Fitch places Kazakhstan’s KazAgro on rating watch negative
April 9. Trend
By Elena Kosolapova
International Rating Agency Fitch Ratings has placed Kazakh KazAgro National Managing Holding JSC’s Long-term foreign currency Issuer Default Rating (IDR) of ‘BBB’ and Long-term local currency IDR of ‘BBB+’ on Rating Watch Negative (RWN). The agency has affirmed KazAgro’s Short-term foreign currency IDR at ‘F3’.
Fitch has also placed on RWN the ‘BBB’ Long-term foreign currency rating of KazAgro’s senior unsecured $1 billion Eurobond issue due 2023 (ISIN XS0934609016).
The RWN reflects Fitch’s view that KazAgro may increase the proportion of funding it obtains from the markets. Fitch considers that KazAgro may raise supplementary foreign currency debt in 2014 in addition to the existing $1 billion Eurobonds issued in May 2013.
Fitch considers that the additional foreign currency debt could result in KazAgro’s market funding consistently exceeding state-originated funding. A material increase in market borrowing leading to a structural minority of government funding could suggest weakening state support. Depreciation of the Kazahstan tenge by about 20 percent in February 2014 has also had an effect on the funding structure.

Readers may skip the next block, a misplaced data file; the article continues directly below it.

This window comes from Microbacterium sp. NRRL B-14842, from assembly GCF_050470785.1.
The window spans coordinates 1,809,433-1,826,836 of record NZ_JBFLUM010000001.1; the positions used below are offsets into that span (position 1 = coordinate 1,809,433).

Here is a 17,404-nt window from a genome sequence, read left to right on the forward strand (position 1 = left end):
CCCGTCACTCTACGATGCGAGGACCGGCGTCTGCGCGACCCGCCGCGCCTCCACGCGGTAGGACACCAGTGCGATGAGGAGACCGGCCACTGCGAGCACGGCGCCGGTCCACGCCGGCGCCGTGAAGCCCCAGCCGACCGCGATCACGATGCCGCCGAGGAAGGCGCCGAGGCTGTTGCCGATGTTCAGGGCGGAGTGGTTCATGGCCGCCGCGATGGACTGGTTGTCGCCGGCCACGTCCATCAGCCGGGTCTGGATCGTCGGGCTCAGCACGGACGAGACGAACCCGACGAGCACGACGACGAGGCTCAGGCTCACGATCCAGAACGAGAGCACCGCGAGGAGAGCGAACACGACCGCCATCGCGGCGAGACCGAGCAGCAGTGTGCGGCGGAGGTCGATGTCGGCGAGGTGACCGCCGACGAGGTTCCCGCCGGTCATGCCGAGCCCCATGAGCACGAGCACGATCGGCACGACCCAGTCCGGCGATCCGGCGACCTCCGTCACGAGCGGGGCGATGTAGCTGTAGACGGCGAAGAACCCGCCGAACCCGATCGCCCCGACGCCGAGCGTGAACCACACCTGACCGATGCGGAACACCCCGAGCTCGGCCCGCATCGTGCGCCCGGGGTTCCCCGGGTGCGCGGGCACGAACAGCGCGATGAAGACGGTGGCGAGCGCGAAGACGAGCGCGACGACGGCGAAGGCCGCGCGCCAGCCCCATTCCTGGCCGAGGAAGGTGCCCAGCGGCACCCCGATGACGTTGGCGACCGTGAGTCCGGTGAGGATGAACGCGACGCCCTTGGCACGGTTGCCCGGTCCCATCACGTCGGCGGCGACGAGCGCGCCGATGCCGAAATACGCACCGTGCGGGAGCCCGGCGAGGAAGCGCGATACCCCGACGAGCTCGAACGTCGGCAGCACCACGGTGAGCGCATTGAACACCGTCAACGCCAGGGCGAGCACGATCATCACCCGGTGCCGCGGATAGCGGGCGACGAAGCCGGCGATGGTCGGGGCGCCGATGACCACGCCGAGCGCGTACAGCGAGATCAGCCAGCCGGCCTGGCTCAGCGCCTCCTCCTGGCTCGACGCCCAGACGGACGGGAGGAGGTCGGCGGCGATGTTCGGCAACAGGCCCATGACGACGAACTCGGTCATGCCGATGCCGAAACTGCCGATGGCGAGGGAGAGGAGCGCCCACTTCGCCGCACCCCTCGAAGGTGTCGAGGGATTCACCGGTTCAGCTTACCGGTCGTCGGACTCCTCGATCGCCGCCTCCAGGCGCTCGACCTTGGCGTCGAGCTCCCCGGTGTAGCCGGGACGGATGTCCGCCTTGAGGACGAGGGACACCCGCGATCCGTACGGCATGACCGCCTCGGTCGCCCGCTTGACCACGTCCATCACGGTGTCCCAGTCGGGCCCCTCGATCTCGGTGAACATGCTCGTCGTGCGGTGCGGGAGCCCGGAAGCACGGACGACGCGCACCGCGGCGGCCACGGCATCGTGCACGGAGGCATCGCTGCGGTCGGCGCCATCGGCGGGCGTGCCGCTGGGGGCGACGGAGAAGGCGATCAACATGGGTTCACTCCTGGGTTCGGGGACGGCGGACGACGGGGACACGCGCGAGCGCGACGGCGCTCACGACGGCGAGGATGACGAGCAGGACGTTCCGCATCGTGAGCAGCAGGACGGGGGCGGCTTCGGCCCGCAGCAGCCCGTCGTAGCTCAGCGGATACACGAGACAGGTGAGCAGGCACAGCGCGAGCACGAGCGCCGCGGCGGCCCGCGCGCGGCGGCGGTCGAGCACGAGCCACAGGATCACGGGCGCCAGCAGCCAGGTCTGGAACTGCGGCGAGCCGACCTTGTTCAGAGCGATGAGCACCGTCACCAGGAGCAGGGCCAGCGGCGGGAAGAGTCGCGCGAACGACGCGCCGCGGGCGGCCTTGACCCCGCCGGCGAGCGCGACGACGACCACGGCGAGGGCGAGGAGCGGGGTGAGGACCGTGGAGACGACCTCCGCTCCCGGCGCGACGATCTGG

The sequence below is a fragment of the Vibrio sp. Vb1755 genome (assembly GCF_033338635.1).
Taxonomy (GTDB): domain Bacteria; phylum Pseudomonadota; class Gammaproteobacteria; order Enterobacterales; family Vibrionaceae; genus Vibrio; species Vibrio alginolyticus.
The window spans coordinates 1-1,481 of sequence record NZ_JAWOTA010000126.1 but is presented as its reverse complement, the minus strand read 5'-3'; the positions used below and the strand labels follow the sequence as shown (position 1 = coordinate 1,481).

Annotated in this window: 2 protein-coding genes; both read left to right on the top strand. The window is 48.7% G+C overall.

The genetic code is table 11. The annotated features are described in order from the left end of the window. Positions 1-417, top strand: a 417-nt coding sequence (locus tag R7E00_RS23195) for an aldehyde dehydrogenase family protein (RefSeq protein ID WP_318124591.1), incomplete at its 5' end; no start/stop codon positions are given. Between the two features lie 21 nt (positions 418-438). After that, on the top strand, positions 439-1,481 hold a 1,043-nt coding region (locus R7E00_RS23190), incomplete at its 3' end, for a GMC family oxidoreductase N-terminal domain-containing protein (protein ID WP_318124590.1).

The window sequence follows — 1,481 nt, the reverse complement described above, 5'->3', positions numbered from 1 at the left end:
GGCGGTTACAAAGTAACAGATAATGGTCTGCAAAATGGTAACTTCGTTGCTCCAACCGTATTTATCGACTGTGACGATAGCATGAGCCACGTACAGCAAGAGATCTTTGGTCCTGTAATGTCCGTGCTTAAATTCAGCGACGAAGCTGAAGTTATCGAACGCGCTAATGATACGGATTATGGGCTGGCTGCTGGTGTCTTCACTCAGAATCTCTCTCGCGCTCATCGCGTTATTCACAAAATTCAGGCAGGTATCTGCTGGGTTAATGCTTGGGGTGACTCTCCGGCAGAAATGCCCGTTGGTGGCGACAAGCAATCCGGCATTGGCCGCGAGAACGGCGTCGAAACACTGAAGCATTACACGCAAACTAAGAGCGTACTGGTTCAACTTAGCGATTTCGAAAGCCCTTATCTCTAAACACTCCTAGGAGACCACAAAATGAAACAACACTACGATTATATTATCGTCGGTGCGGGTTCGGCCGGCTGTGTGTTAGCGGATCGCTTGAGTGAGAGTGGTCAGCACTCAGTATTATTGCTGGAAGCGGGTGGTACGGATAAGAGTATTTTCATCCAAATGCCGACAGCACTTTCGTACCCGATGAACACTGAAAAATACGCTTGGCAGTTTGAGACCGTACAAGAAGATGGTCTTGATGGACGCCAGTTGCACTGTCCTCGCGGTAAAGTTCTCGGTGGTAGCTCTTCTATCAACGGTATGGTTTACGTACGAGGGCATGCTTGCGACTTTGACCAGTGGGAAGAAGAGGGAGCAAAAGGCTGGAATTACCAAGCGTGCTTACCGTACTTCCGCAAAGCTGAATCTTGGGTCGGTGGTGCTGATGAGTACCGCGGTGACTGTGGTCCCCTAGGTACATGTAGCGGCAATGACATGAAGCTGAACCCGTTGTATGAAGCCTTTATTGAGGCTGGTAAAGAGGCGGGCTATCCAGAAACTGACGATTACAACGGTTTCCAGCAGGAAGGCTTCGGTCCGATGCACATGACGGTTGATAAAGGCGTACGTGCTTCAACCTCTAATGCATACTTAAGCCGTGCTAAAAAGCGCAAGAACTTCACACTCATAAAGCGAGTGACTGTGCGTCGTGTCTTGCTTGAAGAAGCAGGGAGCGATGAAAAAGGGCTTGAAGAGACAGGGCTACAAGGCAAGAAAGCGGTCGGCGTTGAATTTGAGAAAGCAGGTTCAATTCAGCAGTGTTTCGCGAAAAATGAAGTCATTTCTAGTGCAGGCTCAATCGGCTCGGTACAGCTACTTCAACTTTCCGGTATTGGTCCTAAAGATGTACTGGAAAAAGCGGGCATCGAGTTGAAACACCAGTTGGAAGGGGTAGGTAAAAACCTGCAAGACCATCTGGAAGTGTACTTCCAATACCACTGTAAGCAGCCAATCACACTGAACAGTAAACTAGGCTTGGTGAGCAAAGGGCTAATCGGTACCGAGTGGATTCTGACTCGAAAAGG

Fitch expects that KazAgro will continue to benefit from regular equity injections and access to subsidised government loans in the future.
KazAgro is a joint-stock company fully owned by the national government and acts as the government’s agent implementing a state agriculture policy. The agricultural sector is of high importance for the nation in the terms of grain exports, production, employment and social issues.
At end-March 2014, KazAgro’s foreign currency debt was $1.2 billion, compared with $645 million placed in foreign currency bank accounts and deposits. This foreign currency liquidity served as a partial hedge against the depreciation of the tenge against the US dollar in early February 2014. KazAgro has strong equity and enjoys from continuous support from the government.
The agency expects to resolve the RWN when it has received audited end-2013 accounts and has had an opportunity to discuss funding plans with management. It consequently expects to resolve the RWN within six months.
If over 50 percent of KazAgro’s total funding was consistently raised from the market it would lead to a downgrade. Fitch will consider this 50 percent figure in the context of a longer-term approach to funding rather than solely at a particular point in time.
The ratings are on RWN. As a result, Fitch’s sensitivities do not currently anticipate developments with a material likelihood, individually or collectively, leading to an upgrade. However the ratings could be affirmed if KazAgro continues to benefit from state support maintaining state-originated funding at above 50 percent of the total.